The Best American Series has been in existence for quite a while now, collecting the best Essays, Short Stories, Poetry, Travel Writing and Sports Writing of each year, as chosen by a guest editor in each category. I've read a good number of these books and, as with any anthologies, some years are better than others and some stories are better than others. But as a general rule, you can always find a story or two that make the book worthwhile. For instance, I happen to have Best American Essays : 1987 (edited by Gay Talese) sitting on a shelf in the bathroom and it includes pieces by Richard Ben Cramer, Tom Wolfe, Calvin Trillin, Donald Hall, Geoffrey C. Ward and a few other greats--even if the rest of the book were dreck, and it is not, it would be worthwhile just for Cramer's piece on Ted Williams. By contrast, this present volume of Sports Writing from the calendar year 1999 is pretty weak, but there are a few good pieces and it does have the single funniest fishing story I've ever read.
You really need look no farther than guest editor Dick Schaap's Introduction to figure out why the overall quality of the essays is subpar. Here are a couple of excerpts :
In assembling this collection, I was struck by how
many of the articles I chose are about so-called
Boxing, historically, has inspired masterful sports
writing, fiction and nonfiction, from the Lardners
I am delighted by the number of writers represented
whom I had never read before, whom I had
Let's just deconstruct that briefly : it's a collection by writers you've never heard of; about sports that no one cares about; that aren't generally funny or fun; and Roger Angell and Tom Boswell, the two best regular writers on sports, are not included. Oh yeah...and the choices have a distinctly left-leaning political slant. Oh, and as near as I can tell, the piece by David Halberstam is only included because he's been a guest editor twice and the Rick Telander piece can only be explained by the fact that he appears on Schaap's show, The Sports Reporters, on ESPN.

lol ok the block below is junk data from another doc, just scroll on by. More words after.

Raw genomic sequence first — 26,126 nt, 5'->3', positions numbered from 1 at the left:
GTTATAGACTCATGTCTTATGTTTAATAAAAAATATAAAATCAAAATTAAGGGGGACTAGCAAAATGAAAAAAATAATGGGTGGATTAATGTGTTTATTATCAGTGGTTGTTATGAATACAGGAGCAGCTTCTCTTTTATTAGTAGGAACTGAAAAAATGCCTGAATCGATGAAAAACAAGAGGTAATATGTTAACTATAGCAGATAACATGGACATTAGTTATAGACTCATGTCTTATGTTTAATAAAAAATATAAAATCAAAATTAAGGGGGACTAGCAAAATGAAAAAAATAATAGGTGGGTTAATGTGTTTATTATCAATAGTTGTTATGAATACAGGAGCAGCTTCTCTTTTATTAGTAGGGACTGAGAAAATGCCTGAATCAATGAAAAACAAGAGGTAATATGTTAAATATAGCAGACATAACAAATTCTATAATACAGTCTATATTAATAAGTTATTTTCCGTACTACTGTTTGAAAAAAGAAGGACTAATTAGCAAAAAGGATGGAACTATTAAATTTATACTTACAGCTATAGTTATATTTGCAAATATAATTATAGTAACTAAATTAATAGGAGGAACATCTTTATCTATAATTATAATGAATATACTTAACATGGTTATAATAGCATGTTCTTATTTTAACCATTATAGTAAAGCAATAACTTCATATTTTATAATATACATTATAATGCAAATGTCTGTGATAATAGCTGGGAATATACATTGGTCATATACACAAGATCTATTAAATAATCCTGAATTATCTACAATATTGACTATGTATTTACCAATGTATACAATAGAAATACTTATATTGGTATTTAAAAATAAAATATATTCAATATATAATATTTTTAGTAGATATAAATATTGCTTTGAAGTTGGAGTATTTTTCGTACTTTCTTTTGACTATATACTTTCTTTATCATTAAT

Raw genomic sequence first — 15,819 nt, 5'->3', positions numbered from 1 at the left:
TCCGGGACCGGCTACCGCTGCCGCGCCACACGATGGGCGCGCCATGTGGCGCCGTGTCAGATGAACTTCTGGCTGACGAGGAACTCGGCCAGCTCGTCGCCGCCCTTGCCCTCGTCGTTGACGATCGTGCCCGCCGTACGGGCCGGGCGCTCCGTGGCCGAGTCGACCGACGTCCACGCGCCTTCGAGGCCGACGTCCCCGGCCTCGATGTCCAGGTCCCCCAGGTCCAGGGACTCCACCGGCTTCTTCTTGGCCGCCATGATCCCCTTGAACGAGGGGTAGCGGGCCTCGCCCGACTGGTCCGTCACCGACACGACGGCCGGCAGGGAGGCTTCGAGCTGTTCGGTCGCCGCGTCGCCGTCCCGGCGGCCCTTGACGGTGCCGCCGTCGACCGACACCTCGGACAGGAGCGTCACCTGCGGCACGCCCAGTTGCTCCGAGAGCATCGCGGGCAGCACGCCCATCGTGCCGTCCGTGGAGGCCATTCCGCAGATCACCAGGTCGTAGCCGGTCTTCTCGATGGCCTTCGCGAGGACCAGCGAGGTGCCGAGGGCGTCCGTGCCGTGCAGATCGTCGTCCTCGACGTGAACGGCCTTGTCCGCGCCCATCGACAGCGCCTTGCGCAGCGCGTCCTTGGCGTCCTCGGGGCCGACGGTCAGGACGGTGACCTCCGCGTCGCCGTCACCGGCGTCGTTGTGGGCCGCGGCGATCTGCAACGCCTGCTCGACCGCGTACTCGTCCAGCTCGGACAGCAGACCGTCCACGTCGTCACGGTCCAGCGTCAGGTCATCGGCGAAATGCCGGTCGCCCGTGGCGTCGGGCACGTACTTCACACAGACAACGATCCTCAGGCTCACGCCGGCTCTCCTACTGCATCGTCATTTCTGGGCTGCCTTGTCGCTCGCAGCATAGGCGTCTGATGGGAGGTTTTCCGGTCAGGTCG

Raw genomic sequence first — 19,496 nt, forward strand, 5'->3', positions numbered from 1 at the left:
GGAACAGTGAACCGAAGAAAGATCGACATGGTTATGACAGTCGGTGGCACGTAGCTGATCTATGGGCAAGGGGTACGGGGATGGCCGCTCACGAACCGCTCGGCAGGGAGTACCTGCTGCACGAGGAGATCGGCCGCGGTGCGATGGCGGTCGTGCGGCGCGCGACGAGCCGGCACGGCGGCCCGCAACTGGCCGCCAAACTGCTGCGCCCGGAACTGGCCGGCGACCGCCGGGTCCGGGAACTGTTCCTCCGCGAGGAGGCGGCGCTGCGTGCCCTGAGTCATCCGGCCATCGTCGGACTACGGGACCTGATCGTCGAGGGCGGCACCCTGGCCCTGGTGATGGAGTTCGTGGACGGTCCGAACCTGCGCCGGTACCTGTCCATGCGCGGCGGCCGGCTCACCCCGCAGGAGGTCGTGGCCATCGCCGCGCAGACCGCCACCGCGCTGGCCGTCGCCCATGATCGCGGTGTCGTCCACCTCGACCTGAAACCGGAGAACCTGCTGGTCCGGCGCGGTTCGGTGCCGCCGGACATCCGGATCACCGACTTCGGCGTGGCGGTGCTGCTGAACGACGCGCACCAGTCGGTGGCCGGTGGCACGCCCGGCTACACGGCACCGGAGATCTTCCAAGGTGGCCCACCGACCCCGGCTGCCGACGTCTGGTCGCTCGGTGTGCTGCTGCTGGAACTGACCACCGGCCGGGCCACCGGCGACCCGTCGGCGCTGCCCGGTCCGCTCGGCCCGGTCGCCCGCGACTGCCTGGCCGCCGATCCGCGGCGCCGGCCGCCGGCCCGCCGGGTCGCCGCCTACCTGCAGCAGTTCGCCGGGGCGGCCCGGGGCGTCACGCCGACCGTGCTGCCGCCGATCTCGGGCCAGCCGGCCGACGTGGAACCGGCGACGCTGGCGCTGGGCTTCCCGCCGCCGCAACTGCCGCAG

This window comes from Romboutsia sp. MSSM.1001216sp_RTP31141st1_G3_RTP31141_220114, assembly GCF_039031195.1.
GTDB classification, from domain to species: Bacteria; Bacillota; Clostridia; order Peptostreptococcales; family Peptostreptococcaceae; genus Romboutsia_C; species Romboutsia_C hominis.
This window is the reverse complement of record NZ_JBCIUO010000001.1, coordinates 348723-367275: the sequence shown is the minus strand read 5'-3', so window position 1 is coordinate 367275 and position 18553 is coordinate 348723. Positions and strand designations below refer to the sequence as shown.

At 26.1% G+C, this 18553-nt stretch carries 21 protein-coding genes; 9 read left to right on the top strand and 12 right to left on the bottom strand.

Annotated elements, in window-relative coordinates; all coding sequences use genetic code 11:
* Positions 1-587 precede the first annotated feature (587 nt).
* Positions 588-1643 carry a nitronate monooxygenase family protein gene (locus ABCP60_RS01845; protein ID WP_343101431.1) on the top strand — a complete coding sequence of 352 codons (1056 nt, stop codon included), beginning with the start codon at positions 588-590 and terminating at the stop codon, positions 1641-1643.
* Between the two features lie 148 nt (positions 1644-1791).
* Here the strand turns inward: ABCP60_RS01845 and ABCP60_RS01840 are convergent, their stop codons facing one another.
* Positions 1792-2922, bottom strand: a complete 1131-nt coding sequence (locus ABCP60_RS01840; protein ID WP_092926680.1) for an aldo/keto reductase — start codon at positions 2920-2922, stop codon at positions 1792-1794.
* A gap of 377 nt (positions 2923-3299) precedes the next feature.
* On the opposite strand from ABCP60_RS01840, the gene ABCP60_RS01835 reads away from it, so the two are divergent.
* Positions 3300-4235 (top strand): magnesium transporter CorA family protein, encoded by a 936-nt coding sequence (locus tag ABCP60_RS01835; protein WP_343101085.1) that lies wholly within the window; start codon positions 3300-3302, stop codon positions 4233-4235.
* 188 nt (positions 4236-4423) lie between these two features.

Now I don't mean to suggest that you can't write a fine story about skateboarding or free falling or any of these other Gen-X hobbies, but all of these pursuits and several of the others--like cock fighting, poker, yachting, curling, etc.--have a couple of unifying and unappealing characteristics. They tend to be essentially solitary or cliquish. They are not activities (notice my reluctance to even refer to them as sports) that are widely participated in, nor followed, by the rest of society. Very few of them have significant traditions, histories or customs. And their practitioners seem to be almost uniformly sullen, antisocial, and unpleasant. The question arises : why would we want to get to know them better.
Sport does not easily bear close scrutiny. There is after all something quite absurd about grown men and women getting all torturing their bodies into shape, getting dressed up in little costumes and then trying to defeat each other at things like hitting a ball with a stick. In and of themselves, the games that people play don't generally mean much. But sport plays a vital function in society because it can serve a unifying function, nearly unique in these increasingly atomized times. As I write, the Mets and the Yankees are engaged in a World Series. Forget about the baseball games, think of the Subway Series simply in terms of what it means to the city. For this one week, New York is a genuine community, however tendentious the relations between it's warring factions. Albeit briefly, the extremely varied population--varied in socioeconomic, ethnic, political and religious terms--has come together to share a common experience, perhaps the only experience that they will all share this year or for years to come. This is what sport can be in a culture where we each read a different magazine, watch a different TV show, follow a different guru, and so on. Sort can be, at it's best, the meeting place where we share a common language, common interests, and common passions across generations, genders and classes.